Autoriteit Persoonsgegevens en AVG

Vrijdag 5 januari 2018

In vervolg op mijn opiniestuk dat via meerde kanalen is gepubliceerd heb ik onderstaande brief verzonden aan de zogenaamde artikel 29 werkgroep van de samenwerkende Europese privacy toezichthouders:

Guideline on Consent in relation to sickness absence

I would like to bring the following to your attention:

My argument focuses on consent (toestemming) as the basis for processing data associated with sickness absence.

Under current legislation, the Data Protection Authority (Autoriteit Persoonsgegevens/AP) understands the relationship of authority between an employer and an employee to be of such a primary nature that the employee is in fact unable to exercise free will because of this relationship. I refer in this matter to the DPA's guideline on handling data in the case of a sick employee:

“Given the relationship of authority, one cannot rule out the possibility that an employee, in view of the employment relationship with the employer, feels forced to give his consent, and is therefore unable to freely express his will.”

In my opinion, this is a flawed approach that does not do justice to Dutch employer-employee relationships for several reasons: 

  • In other relevant legislation, specifically the Eligibility for Permanent Invalidity Benefit (Restrictions) Act (Wet Verbetering Poortwachter/WVP), the relationship between the employer and the employee is assumed to be such that consensus must be reached about the approach to reintegration in the form of a mutually agreed Action Plan, evaluations and, if necessary, adjustments, subject to penalties.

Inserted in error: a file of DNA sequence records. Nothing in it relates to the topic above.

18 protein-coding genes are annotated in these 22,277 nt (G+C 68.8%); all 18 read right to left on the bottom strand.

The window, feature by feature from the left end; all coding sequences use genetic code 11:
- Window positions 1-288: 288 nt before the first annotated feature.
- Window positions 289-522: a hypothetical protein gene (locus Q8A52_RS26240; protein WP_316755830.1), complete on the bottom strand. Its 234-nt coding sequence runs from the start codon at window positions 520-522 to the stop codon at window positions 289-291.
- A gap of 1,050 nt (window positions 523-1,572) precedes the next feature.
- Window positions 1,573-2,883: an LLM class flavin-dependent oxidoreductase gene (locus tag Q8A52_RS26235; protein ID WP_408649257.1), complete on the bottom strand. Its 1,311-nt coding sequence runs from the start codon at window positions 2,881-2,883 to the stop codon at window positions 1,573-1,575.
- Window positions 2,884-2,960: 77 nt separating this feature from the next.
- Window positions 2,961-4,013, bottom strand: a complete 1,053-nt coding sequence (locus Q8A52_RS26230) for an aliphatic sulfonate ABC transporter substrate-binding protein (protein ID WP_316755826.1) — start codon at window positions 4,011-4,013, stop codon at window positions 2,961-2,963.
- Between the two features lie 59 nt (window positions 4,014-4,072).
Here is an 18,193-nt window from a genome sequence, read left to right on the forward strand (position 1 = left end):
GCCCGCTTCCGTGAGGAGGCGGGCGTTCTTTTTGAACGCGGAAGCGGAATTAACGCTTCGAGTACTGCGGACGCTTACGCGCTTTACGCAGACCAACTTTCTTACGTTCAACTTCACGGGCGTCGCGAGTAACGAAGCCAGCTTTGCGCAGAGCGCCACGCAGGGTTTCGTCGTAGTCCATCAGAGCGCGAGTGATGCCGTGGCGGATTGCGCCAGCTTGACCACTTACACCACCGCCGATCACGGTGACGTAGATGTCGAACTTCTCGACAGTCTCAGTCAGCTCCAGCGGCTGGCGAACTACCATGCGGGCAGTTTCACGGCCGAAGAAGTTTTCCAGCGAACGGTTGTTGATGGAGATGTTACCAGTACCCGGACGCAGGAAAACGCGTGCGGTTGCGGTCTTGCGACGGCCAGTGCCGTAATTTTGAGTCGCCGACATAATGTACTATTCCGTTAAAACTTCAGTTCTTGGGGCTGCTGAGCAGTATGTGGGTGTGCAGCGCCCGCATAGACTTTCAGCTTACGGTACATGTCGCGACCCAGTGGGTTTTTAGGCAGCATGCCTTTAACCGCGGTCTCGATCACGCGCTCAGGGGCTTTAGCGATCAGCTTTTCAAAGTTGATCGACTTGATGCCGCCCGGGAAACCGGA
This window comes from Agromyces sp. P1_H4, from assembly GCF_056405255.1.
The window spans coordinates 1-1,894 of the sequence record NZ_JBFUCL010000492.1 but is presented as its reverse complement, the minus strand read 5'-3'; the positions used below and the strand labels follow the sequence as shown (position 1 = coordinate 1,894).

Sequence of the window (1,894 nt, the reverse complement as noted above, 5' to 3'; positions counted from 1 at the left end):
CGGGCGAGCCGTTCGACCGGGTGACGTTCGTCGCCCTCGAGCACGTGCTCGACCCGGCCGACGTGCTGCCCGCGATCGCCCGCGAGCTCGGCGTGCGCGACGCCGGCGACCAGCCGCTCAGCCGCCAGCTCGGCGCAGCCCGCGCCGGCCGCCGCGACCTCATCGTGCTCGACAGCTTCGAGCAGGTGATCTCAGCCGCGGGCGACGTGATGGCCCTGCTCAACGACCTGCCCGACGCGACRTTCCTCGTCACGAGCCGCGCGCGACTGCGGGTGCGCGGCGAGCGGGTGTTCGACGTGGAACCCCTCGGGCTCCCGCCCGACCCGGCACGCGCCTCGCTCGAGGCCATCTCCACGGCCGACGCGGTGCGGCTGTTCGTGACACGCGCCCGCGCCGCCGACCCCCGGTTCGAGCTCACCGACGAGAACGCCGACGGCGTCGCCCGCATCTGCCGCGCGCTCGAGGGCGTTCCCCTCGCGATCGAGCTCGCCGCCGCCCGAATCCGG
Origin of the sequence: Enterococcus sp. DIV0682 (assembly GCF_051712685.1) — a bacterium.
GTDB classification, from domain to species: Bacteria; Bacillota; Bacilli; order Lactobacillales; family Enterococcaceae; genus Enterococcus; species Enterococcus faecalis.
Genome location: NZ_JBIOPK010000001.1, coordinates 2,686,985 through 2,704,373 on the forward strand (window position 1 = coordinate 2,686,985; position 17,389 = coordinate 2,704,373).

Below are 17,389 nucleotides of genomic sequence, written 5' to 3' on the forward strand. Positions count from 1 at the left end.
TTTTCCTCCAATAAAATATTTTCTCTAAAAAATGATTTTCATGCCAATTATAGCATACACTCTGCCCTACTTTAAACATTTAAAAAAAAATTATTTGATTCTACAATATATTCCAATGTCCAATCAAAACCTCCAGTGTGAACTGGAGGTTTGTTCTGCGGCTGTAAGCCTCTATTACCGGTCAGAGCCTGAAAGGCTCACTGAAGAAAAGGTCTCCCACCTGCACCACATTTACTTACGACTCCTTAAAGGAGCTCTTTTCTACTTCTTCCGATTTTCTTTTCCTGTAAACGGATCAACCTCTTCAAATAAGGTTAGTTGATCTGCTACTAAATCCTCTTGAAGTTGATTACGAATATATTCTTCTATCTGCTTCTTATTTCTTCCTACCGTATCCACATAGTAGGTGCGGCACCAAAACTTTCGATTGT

• If the parties are unable to reach agreement, the Act makes provision for an independent expert opinion.
  • Pursuant to working conditions legislation, the employer must enter into a contract with a certified occupational health service or certified occupational physician.
  • According to working conditions legislation, the employee has free access to the occupational physician.
  • Also according to working conditions legislation, the employee is entitled to a second opinion in the event of a disagreement with the occupational physician in question.
  • The reintegration efforts are independently assessed by the UWV if reintegration does not take place optimally (i.e. a full return to the previous position) within a period of 2 years, subject to a wage-related penalty for the employer.
  • The employee is protected against dismissal by a ban on termination of employment during the above-mentioned period.
  • If, in spite of this, the employment relationship is terminated, the employee is entitled to a transition allowance.
  • Furthermore, if the employee does not agree with the dismissal decision, he can challenge it in court.

My proposal is to apply the principles of the Eligibility for Permanent Invalidity Benefit (Restrictions) Act (Wet Verbetering Poortwachter/WVP) to sickness absence as well and assume an emancipated relationship between the employer and employee, where the relationship of authority is not considered to stand in the way of expressing free will.

Nico van Hemmen

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